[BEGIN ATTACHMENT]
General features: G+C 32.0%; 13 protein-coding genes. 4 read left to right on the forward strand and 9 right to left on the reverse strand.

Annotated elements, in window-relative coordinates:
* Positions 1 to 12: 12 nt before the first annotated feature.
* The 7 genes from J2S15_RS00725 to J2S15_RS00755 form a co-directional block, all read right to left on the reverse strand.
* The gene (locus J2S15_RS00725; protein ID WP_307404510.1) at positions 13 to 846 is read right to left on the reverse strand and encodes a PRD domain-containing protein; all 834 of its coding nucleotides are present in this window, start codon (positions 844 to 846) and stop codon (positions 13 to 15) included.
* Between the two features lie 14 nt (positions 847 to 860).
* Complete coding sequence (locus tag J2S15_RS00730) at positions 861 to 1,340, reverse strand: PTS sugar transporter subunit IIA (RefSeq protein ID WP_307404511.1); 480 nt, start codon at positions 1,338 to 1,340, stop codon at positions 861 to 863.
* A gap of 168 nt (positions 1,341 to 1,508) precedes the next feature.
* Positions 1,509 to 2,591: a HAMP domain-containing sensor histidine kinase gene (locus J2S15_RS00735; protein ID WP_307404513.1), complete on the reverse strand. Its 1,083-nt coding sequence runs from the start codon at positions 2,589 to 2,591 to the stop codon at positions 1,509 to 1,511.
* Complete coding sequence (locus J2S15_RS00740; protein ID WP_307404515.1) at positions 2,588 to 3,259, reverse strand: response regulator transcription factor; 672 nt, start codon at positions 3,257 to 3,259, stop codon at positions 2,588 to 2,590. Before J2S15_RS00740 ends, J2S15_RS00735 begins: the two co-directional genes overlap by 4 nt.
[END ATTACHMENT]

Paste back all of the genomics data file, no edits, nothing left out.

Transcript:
General features: G+C 32.0%; 13 protein-coding genes. 4 read left to right on the forward strand and 9 right to left on the reverse strand.

Annotated elements, in window-relative coordinates:
* Positions 1 to 12: 12 nt before the first annotated feature.
* The 7 genes from J2S15_RS00725 to J2S15_RS00755 form a co-directional block, all read right to left on the reverse strand.
* The gene (locus J2S15_RS00725; protein ID WP_307404510.1) at positions 13 to 846 is read right to left on the reverse strand and encodes a PRD domain-containing protein; all 834 of its coding nucleotides are present in this window, start codon (positions 844 to 846) and stop codon (positions 13 to 15) included.
* Between the two features lie 14 nt (positions 847 to 860).
* Complete coding sequence (locus tag J2S15_RS00730) at positions 861 to 1,340, reverse strand: PTS sugar transporter subunit IIA (RefSeq protein ID WP_307404511.1); 480 nt, start codon at positions 1,338 to 1,340, stop codon at positions 861 to 863.
* A gap of 168 nt (positions 1,341 to 1,508) precedes the next feature.
* Positions 1,509 to 2,591: a HAMP domain-containing sensor histidine kinase gene (locus J2S15_RS00735; protein ID WP_307404513.1), complete on the reverse strand. Its 1,083-nt coding sequence runs from the start codon at positions 2,589 to 2,591 to the stop codon at positions 1,509 to 1,511.
* Complete coding sequence (locus J2S15_RS00740; protein ID WP_307404515.1) at positions 2,588 to 3,259, reverse strand: response regulator transcription factor; 672 nt, start codon at positions 3,257 to 3,259, stop codon at positions 2,588 to 2,590. Before J2S15_RS00740 ends, J2S15_RS00735 begins: the two co-directional genes overlap by 4 nt.